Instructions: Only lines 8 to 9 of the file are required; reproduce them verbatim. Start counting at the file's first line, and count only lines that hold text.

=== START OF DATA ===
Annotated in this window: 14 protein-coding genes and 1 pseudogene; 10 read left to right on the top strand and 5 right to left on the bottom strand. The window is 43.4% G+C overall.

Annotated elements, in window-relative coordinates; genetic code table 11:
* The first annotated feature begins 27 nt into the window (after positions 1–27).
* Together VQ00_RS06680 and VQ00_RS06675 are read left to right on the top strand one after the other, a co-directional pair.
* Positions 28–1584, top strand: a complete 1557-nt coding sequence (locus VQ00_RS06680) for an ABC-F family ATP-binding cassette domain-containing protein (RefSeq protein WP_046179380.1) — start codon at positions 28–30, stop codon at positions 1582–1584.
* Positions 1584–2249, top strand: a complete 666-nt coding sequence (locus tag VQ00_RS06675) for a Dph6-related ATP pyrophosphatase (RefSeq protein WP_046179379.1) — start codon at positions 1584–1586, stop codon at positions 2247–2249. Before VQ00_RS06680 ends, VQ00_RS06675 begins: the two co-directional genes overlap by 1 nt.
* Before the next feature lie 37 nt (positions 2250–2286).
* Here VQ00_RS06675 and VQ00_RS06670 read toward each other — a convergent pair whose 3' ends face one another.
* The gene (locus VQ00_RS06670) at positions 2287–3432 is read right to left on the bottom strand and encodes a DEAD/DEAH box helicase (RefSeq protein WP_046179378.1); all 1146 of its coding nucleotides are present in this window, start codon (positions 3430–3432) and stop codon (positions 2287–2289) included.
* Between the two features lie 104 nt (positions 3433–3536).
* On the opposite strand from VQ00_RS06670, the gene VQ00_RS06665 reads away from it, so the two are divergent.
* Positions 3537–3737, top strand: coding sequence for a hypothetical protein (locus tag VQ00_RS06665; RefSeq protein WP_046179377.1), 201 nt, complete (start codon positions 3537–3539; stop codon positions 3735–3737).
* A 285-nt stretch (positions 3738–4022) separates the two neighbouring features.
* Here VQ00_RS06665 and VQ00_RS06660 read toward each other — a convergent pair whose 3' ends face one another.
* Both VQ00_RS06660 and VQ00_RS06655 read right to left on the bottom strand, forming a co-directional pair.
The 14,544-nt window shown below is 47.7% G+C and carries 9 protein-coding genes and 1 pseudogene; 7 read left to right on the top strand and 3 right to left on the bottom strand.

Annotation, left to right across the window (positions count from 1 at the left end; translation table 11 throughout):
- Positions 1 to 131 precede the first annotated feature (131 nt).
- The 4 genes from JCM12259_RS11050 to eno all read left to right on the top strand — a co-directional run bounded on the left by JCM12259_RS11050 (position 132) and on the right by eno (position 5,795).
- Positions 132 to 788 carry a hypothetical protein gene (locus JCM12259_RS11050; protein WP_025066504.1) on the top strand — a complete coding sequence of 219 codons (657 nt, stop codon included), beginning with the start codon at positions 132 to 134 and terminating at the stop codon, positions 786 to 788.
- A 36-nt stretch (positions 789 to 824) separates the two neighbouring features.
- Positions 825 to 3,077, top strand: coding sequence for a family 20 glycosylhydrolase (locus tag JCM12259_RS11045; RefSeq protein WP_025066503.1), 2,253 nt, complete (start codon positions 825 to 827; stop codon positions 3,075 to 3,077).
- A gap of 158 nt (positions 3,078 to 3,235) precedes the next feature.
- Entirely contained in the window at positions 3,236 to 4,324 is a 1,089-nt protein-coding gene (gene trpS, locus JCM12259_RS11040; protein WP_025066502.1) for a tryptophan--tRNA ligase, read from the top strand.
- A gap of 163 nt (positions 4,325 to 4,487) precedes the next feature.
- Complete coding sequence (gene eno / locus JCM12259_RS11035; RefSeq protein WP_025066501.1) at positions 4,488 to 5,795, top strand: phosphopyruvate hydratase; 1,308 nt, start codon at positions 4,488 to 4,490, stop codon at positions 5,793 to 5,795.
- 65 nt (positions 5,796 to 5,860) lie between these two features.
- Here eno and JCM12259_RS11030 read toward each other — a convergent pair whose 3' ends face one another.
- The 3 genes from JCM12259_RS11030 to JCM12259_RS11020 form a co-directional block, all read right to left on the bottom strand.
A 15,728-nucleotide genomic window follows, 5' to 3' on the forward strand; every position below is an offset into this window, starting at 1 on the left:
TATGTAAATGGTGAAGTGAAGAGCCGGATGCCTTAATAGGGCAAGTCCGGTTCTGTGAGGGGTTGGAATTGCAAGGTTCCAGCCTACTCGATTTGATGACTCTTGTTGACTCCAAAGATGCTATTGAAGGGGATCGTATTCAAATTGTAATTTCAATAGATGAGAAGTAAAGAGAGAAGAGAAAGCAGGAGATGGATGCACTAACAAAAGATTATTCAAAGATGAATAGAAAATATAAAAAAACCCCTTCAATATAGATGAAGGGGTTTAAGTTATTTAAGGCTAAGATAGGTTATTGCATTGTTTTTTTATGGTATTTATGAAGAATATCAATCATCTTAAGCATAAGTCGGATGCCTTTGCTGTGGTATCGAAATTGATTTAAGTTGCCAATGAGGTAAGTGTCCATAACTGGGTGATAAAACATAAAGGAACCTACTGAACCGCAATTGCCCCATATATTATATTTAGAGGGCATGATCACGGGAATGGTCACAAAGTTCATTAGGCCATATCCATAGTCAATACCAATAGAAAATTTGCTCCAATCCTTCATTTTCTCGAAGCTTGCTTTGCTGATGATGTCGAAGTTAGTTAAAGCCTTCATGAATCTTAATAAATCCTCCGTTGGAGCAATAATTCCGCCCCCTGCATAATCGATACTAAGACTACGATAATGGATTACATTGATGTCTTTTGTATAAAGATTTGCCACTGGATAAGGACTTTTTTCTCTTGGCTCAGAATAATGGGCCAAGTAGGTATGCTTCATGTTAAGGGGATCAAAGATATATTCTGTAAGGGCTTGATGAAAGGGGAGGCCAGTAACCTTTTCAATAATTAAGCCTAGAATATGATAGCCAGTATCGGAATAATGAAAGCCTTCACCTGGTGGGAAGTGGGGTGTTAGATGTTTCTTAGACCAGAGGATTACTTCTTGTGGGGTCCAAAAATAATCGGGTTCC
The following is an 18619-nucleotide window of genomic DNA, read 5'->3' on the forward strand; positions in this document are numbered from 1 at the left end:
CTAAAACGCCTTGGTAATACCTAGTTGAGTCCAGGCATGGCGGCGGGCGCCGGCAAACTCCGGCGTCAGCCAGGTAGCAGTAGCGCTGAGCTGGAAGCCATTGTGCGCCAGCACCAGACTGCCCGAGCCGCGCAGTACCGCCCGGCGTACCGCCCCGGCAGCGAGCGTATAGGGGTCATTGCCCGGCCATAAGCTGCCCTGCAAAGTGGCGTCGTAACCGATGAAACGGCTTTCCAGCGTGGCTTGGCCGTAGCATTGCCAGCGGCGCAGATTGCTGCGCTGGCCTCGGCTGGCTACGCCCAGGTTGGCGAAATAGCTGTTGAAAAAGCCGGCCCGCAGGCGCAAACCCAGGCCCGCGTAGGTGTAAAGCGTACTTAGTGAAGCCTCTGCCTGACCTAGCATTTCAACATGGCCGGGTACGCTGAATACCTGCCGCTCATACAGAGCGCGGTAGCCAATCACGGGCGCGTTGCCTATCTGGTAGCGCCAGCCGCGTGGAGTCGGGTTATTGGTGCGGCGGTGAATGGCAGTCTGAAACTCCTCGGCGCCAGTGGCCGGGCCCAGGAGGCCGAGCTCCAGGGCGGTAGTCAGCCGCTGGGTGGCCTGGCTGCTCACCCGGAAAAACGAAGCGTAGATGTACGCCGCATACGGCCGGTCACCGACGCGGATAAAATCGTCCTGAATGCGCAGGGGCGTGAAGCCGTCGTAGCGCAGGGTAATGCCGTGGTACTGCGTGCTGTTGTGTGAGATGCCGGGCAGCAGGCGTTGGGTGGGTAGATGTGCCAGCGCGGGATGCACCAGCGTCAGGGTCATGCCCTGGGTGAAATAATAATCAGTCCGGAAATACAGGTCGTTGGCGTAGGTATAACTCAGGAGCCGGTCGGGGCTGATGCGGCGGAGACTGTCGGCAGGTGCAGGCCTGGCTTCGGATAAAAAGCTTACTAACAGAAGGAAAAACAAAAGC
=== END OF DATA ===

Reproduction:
* Here VQ00_RS06675 and VQ00_RS06670 read toward each other — a convergent pair whose 3' ends face one another.
* The gene (locus VQ00_RS06670) at positions 2287–3432 is read right to left on the bottom strand and encodes a DEAD/DEAH box helicase (RefSeq protein WP_046179378.1); all 1146 of its coding nucleotides are present in this window, start codon (positions 3430–3432) and stop codon (positions 2287–2289) included.